Statins, but not other lipid-lowering drugs, are associated with reduced rates of prostate cancer, have their greatest effect on stage T3 cancers, and may act in part by altering prostate gland biology
ANAHEIM, CaliforniaStatins, but not other lipid-lowering drugs, are associated with reduced rates of prostate cancer, have their greatest effect on stage T3 cancers, and may act in part by altering prostate gland biology, according to research presented at the 102nd Annual Scientific Meeting of the American Urological Association. The researchers argued strongly for large-scale trials of statins for prevention of prostate cancer. Among the studies:
• Janet L. Colli, MD, and colleagues from the University of Alabama at Birmingham found that declining prostate cancer mortality rates for white males in the United States correlated with high cholesterol levels. They doubt that this is because cholesterol prevents cancer, suggesting instead that the protective effect might be due to widespread use of statins in this group (abstract 203).
• Teemu J. Murtola, MD, and colleagues from the University of Tampere, Finland, added substance to this idea with data from a screening study of 23,320 men showing that those taking statins had only half as many prostate cancers as those not taking statins (abstract 1719).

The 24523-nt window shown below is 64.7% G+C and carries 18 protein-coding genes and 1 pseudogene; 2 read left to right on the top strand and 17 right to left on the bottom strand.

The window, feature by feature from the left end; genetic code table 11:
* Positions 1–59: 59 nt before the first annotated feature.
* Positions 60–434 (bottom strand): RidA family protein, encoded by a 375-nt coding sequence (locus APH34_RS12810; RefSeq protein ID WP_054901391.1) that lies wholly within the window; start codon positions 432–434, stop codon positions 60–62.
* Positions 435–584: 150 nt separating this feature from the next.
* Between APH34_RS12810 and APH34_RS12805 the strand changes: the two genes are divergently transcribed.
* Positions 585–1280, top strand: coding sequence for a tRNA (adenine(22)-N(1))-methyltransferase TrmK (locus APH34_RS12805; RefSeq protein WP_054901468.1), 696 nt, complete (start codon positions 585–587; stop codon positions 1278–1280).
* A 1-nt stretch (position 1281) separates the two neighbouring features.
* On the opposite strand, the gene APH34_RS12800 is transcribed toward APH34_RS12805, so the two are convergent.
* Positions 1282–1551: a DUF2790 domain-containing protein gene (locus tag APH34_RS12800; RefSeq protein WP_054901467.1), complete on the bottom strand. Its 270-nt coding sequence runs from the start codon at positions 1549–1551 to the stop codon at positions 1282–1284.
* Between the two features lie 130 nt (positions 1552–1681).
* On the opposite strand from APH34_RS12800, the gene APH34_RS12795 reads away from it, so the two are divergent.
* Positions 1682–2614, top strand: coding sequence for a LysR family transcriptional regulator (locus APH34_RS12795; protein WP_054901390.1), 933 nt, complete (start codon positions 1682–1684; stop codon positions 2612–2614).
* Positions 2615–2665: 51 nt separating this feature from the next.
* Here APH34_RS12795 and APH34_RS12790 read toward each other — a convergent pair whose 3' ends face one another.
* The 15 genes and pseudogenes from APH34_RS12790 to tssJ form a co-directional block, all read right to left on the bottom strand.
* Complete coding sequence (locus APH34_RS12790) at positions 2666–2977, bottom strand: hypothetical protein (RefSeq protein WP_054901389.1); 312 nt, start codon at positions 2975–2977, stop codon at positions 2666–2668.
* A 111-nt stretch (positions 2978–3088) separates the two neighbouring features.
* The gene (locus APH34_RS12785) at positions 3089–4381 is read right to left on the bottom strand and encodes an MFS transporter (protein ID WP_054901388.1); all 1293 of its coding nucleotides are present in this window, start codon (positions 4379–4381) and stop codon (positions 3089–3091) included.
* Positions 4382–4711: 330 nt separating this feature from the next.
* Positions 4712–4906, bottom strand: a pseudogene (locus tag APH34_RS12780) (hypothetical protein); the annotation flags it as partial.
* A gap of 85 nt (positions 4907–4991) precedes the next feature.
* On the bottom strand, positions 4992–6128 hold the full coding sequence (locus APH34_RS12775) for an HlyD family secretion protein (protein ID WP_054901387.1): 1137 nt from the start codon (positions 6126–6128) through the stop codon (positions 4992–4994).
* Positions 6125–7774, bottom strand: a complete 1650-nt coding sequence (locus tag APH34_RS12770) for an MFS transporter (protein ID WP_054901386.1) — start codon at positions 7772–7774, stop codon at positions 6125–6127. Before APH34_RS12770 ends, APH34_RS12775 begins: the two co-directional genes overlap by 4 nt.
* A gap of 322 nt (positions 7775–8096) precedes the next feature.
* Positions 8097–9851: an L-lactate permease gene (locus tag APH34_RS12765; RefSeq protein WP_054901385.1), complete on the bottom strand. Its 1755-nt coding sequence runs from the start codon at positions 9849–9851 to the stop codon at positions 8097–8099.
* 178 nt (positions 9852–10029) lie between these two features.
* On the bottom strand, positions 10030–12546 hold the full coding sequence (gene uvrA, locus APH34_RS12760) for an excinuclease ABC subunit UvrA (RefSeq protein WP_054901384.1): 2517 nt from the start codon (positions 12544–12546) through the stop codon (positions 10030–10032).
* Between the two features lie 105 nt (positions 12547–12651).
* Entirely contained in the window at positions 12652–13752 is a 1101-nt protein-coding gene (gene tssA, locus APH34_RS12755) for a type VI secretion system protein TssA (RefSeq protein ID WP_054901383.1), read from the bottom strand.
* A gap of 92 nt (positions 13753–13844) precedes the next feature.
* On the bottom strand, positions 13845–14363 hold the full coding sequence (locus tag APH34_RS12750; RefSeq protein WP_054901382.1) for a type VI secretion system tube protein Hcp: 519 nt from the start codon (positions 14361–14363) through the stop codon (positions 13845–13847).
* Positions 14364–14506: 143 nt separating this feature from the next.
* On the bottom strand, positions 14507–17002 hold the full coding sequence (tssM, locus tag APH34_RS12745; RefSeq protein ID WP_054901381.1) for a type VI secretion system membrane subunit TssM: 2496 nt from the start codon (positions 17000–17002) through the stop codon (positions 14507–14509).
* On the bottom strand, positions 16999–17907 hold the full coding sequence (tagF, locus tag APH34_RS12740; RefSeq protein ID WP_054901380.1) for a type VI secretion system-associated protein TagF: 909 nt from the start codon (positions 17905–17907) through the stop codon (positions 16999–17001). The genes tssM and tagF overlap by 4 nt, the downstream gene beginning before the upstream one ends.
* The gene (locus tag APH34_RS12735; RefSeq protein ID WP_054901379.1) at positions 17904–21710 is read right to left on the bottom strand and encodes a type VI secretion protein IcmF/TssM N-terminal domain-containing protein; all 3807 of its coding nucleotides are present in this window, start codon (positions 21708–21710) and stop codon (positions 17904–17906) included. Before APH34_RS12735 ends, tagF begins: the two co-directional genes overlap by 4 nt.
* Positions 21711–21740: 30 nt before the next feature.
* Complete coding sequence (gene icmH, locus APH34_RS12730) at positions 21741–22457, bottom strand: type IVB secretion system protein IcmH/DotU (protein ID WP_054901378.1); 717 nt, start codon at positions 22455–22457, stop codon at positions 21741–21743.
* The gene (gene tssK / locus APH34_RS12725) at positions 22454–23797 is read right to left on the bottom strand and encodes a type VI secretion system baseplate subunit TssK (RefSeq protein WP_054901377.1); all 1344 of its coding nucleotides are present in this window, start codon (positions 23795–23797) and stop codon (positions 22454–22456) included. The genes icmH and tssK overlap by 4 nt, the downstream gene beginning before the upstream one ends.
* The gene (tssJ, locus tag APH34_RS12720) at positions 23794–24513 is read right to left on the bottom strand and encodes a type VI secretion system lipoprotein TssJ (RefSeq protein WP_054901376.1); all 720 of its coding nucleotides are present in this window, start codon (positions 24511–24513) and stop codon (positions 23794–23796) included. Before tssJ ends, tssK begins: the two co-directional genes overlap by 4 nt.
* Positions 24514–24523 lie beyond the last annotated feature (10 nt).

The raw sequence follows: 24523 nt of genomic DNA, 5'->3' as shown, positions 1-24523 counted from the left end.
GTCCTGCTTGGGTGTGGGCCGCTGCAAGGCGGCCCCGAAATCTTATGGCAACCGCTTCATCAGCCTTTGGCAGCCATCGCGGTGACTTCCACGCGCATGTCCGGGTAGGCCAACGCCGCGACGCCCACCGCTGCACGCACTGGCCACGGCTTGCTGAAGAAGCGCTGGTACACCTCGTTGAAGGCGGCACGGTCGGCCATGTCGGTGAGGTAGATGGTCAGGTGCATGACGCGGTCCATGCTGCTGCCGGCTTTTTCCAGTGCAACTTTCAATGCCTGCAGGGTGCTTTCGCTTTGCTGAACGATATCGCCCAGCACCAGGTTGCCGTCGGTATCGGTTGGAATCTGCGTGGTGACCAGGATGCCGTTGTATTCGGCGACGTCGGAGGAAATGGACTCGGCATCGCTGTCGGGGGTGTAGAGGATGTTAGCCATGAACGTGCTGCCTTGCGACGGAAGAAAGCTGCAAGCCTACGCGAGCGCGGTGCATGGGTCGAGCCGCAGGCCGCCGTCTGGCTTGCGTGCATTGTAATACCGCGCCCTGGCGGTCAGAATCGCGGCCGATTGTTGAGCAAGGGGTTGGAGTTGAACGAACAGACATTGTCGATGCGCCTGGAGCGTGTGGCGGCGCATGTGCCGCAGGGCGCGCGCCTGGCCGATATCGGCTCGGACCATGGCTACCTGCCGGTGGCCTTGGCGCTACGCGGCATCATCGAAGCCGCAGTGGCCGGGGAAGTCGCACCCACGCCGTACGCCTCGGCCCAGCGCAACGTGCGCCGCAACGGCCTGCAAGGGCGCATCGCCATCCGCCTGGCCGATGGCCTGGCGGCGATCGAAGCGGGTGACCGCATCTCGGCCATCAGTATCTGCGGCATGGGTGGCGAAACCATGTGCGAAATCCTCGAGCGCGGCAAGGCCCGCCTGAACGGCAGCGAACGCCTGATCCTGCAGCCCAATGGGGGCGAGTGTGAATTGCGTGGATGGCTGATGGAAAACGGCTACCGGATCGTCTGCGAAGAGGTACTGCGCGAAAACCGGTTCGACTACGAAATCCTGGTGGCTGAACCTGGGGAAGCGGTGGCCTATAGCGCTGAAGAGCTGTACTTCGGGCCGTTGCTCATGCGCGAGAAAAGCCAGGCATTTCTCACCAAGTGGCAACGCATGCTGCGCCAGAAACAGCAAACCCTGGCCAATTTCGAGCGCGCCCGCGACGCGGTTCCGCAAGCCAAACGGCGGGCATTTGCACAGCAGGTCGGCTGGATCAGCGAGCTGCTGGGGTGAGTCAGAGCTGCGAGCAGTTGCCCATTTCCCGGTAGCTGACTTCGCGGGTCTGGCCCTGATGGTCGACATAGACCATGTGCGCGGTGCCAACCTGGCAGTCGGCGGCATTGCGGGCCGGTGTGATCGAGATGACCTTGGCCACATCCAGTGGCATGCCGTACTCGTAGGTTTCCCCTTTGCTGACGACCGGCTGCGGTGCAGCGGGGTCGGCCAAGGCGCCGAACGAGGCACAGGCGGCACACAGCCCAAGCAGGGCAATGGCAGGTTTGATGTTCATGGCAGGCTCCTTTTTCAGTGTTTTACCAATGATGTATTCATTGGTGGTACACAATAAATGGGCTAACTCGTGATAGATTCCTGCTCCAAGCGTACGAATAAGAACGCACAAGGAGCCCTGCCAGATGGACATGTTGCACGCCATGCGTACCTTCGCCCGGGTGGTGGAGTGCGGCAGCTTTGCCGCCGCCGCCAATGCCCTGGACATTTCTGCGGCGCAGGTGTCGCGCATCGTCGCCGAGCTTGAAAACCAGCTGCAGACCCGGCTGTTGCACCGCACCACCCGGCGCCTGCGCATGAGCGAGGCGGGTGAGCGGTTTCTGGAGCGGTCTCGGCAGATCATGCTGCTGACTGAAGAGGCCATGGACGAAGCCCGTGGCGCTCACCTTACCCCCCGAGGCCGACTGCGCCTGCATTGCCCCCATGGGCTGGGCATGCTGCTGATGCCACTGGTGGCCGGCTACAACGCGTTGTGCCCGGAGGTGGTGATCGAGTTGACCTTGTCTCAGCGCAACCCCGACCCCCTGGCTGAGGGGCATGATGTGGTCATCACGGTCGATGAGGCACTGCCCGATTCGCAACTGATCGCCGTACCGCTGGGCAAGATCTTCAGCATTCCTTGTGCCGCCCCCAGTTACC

• Robert J. Hamilton, MD, and colleagues at the Durham Veterans Affairs Medical Center and Duke University found that even in normal men, statins significantly reduce PSA levels and so probably alter prostate biology (abstract 463). Dr. Hamilton urged further study of statins for prevention of prostate cancer but also raised the concern that the PSA-lowering effect might interfere with prostate cancer detection.
Dr. Colli's study used data from the National Vital Statistics System to determine the rate of prostate cancer mortality decline for the years 1993 to 2003 for each of the 48 continental states. The annual rate of prostate mortality decline for each state was then cross-correlated with rates of PSA screening, health insurance coverage, obesity, physical inactivity, diabetes, and hyperlipidemia or high cholesterol.
The analysis revealed a strong correlation in white men between declining prostate cancer mortality and PSA screening (R = -0.28, P = .05) and elevated cholesterol levels (R = -0.42, P = .002). Declining prostate cancer mortality rates for black men in the study correlated only with health insurance coverage (R = -0.43, P = .03). "Future large-scale prostate cancer prevention trials examining the effects of statin use on risk of prostate cancer and prostate cancer mortality need to be conducted," Dr. Colli concluded.
Dr. Murtola and colleagues studied all screened participants of the Finnish Prostate Cancer Screening Trial during 1996 to 2004 (23,320 men) with detailed information on cholesterol drug usage during that time period. There were three screening rounds during the study period, and each man was screened for PSA at least once. The researchers correlated these subjects' prostate cancer status with their medication use, obtained from the Social Insurance Institution of Finland database.